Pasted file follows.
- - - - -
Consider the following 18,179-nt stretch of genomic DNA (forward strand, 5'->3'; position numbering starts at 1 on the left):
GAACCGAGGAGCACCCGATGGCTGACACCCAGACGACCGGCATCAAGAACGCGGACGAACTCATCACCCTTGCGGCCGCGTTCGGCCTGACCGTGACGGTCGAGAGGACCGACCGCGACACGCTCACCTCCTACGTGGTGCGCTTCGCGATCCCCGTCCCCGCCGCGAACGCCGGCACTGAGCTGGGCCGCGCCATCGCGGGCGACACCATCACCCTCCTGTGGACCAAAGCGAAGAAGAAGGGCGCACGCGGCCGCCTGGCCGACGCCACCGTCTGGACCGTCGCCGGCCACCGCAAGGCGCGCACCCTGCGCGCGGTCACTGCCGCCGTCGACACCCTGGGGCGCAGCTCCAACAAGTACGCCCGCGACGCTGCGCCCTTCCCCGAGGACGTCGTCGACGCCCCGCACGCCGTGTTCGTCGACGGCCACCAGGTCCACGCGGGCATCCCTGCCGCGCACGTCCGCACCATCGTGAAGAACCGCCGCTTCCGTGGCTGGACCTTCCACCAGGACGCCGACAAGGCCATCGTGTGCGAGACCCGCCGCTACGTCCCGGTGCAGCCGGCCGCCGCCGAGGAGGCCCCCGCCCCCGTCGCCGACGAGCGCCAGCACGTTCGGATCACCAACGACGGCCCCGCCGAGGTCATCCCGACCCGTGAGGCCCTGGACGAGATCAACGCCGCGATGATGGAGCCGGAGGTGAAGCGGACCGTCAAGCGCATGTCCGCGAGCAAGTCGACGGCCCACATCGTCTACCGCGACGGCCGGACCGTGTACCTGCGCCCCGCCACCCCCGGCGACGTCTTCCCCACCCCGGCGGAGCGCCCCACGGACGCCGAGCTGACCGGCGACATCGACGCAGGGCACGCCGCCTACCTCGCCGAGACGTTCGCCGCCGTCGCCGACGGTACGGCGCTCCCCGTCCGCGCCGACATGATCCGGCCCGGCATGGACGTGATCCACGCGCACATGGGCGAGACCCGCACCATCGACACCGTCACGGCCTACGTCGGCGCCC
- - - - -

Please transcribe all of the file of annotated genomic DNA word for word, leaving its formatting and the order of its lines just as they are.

Consider the following 18,179-nt stretch of genomic DNA (forward strand, 5'->3'; position numbering starts at 1 on the left):
GAACCGAGGAGCACCCGATGGCTGACACCCAGACGACCGGCATCAAGAACGCGGACGAACTCATCACCCTTGCGGCCGCGTTCGGCCTGACCGTGACGGTCGAGAGGACCGACCGCGACACGCTCACCTCCTACGTGGTGCGCTTCGCGATCCCCGTCCCCGCCGCGAACGCCGGCACTGAGCTGGGCCGCGCCATCGCGGGCGACACCATCACCCTCCTGTGGACCAAAGCGAAGAAGAAGGGCGCACGCGGCCGCCTGGCCGACGCCACCGTCTGGACCGTCGCCGGCCACCGCAAGGCGCGCACCCTGCGCGCGGTCACTGCCGCCGTCGACACCCTGGGGCGCAGCTCCAACAAGTACGCCCGCGACGCTGCGCCCTTCCCCGAGGACGTCGTCGACGCCCCGCACGCCGTGTTCGTCGACGGCCACCAGGTCCACGCGGGCATCCCTGCCGCGCACGTCCGCACCATCGTGAAGAACCGCCGCTTCCGTGGCTGGACCTTCCACCAGGACGCCGACAAGGCCATCGTGTGCGAGACCCGCCGCTACGTCCCGGTGCAGCCGGCCGCCGCCGAGGAGGCCCCCGCCCCCGTCGCCGACGAGCGCCAGCACGTTCGGATCACCAACGACGGCCCCGCCGAGGTCATCCCGACCCGTGAGGCCCTGGACGAGATCAACGCCGCGATGATGGAGCCGGAGGTGAAGCGGACCGTCAAGCGCATGTCCGCGAGCAAGTCGACGGCCCACATCGTCTACCGCGACGGCCGGACCGTGTACCTGCGCCCCGCCACCCCCGGCGACGTCTTCCCCACCCCGGCGGAGCGCCCCACGGACGCCGAGCTGACCGGCGACATCGACGCAGGGCACGCCGCCTACCTCGCCGAGACGTTCGCCGCCGTCGCCGACGGTACGGCGCTCCCCGTCCGCGCCGACATGATCCGGCCCGGCATGGACGTGATCCACGCGCACATGGGCGAGACCCGCACCATCGACACCGTCACGGCCTACGTCGGCGCCC